At Ngoc Suong Restaurant’s headquarters at 106 Suong Nguyet Anh life goes on as usual. Dapper middle-aged waiters serve up wild boar and fish carpaccio with the effortless manner – attentive but never fussy – of service professionals who have been honing their skills for a lifetime. “They have been with us for as long as I remember,” Vinh Q. Le says proudly.
Đọc bài viết bằng tiếng Việt
The CEO and executive chef of Ngoc Suong has history. There’s the 64 years since Ngoc Suong first opened in Cam Ranh Bay and the 14 years since this Saigon establishment (one of two Ngoc Suong’s in Saigon) opened up with its mock ship’s masts and sweeping wooden staircases. “I still remember my grandparents goi ca, their fish carpaccio with unforgettably fresh, simple flavours that we still aspire to replicate today…” Which brings us to Vinh’s cooking philosophy: recreate emotions and moments through food.
As tables of dating couples and happy families nod contentedly to the hits played by the in-house pianist, Vinh explains how his career trajectory has been unique among the three generations that preceded him in the family business.
That’s because, he says, he moved to the States at 17 to study cooking eventually graduating with a diploma from Le Cordon Bleu. Then he tripped between the US, China, Spain, and Japan, working in different kitchens. “But man, I do miss LA,” he sighs lost in his own thoughts, as the big-hearted but introspective chef often seems to be.
His return to Saigon has reinvigorated the restaurant brand. At their newest location, Ngoc Suong Seafood & Bar on a breezy sidestreet off Thai Van Lung (which we left an hour or so ago to visit this HQ) Vinh’s head chef Daniel Hohng had brought us out dish after dish of modern Vietnamese seafood and street food classics with a gastronomic twist – like bap xao with bone marrow. “Some things have changed, but some things stay the same,” he smiles, “the freshest ingredients, service and ambience are still essential, but now its about embracing sustainability while pushing boundaries, creating experiences, and focusing on the visual side when presenting dishes more than ever…”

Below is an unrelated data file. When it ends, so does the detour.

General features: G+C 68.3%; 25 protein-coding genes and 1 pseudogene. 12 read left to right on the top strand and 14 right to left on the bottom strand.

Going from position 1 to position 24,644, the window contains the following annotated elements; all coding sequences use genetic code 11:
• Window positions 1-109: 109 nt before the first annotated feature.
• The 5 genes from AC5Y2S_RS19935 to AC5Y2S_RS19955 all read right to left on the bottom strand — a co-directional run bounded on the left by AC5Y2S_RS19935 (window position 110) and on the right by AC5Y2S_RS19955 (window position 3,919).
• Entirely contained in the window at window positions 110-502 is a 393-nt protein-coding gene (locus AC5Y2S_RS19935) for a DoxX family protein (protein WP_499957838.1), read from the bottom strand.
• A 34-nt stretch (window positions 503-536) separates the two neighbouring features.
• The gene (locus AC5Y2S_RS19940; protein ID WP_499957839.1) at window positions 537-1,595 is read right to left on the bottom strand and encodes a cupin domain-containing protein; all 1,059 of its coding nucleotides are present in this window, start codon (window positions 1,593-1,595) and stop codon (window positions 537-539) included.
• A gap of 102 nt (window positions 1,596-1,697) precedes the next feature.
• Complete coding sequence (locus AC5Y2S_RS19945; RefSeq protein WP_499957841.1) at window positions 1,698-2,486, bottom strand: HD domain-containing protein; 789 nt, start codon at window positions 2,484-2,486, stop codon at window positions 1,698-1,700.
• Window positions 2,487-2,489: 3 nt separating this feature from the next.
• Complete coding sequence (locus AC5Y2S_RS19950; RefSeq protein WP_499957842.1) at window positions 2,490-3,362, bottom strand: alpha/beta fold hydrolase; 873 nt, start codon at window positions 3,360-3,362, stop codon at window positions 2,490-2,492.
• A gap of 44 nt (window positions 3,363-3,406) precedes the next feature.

Even before the restaurant opened Vinh organized a party in the building site showcasing his other passion – music. “Besides cooking, music is everything,” he shrugs. “Back at elementary school, bands like Green Day ignited a spark of love for music in me. And then much later, in the States, I went to Coachella for the first time, and there was no turning back…”
So instead of following the usual chef’s interview format, we decide to ask Vinh about the music that changed his life…with the odd question about food.
Who would you invite over to eat with us now if you could invite anyone?
Anthony Bourdain. Hands down. His character and personality resonated with me as much as they did with lots of people here in Vietnam and elsewhere in the world. Humour, modesty, knowledge, and he was a decent chef too. What would he think to Ngoc Suong? I’d hope someone as iconic as him would appreciate what we’re doing. We worked hard here to create a quality experience, and I think that’s something he’d appreciate…
How does music fit in with your life leading the Ngoc Suong brand?
Music is an everyday thing. And it sets the tone of the day. Meetings aside, I’ll always have something playing – and my taste is diverse. For example, when creating a new dish I’ll play classical music. During or after service I’ll listen to electronic music. Chilling its melodic house. Or when I’m down acoustic Vietnamese songs. But, overall, for me, techno takes the win.
Techno might feel cold and synthesized…but it’s incredibly deep. It can take you on a sensory journey.